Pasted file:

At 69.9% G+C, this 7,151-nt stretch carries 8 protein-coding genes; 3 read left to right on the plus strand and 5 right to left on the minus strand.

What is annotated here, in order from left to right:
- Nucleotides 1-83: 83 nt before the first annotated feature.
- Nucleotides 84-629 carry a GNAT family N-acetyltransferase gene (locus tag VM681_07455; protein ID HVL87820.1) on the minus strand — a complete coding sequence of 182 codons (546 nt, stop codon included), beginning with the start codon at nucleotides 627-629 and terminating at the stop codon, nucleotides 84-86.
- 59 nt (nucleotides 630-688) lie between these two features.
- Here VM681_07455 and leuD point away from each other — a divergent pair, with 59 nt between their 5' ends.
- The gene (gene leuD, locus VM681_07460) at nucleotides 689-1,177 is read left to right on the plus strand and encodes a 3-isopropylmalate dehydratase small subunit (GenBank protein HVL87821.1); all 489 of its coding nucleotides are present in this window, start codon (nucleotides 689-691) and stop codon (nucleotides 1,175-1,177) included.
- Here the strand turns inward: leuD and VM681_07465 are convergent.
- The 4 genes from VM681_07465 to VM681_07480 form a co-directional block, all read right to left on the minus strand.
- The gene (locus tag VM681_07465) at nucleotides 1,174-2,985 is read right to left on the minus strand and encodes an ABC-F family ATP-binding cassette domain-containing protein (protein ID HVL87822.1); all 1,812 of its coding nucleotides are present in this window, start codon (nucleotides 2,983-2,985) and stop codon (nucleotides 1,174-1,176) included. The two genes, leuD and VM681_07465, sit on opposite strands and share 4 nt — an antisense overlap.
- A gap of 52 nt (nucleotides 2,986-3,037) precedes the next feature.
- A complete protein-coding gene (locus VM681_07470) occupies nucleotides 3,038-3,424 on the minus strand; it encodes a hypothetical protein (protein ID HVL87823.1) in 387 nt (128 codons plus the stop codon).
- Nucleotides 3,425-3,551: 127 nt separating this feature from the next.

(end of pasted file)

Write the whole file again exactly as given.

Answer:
At 69.9% G+C, this 7,151-nt stretch carries 8 protein-coding genes; 3 read left to right on the plus strand and 5 right to left on the minus strand.

What is annotated here, in order from left to right:
- Nucleotides 1-83: 83 nt before the first annotated feature.
- Nucleotides 84-629 carry a GNAT family N-acetyltransferase gene (locus tag VM681_07455; protein ID HVL87820.1) on the minus strand — a complete coding sequence of 182 codons (546 nt, stop codon included), beginning with the start codon at nucleotides 627-629 and terminating at the stop codon, nucleotides 84-86.
- 59 nt (nucleotides 630-688) lie between these two features.
- Here VM681_07455 and leuD point away from each other — a divergent pair, with 59 nt between their 5' ends.
- The gene (gene leuD, locus VM681_07460) at nucleotides 689-1,177 is read left to right on the plus strand and encodes a 3-isopropylmalate dehydratase small subunit (GenBank protein HVL87821.1); all 489 of its coding nucleotides are present in this window, start codon (nucleotides 689-691) and stop codon (nucleotides 1,175-1,177) included.
- Here the strand turns inward: leuD and VM681_07465 are convergent.
- The 4 genes from VM681_07465 to VM681_07480 form a co-directional block, all read right to left on the minus strand.
- The gene (locus tag VM681_07465) at nucleotides 1,174-2,985 is read right to left on the minus strand and encodes an ABC-F family ATP-binding cassette domain-containing protein (protein ID HVL87822.1); all 1,812 of its coding nucleotides are present in this window, start codon (nucleotides 2,983-2,985) and stop codon (nucleotides 1,174-1,176) included. The two genes, leuD and VM681_07465, sit on opposite strands and share 4 nt — an antisense overlap.
- A gap of 52 nt (nucleotides 2,986-3,037) precedes the next feature.
- A complete protein-coding gene (locus VM681_07470) occupies nucleotides 3,038-3,424 on the minus strand; it encodes a hypothetical protein (protein ID HVL87823.1) in 387 nt (128 codons plus the stop codon).
- Nucleotides 3,425-3,551: 127 nt separating this feature from the next.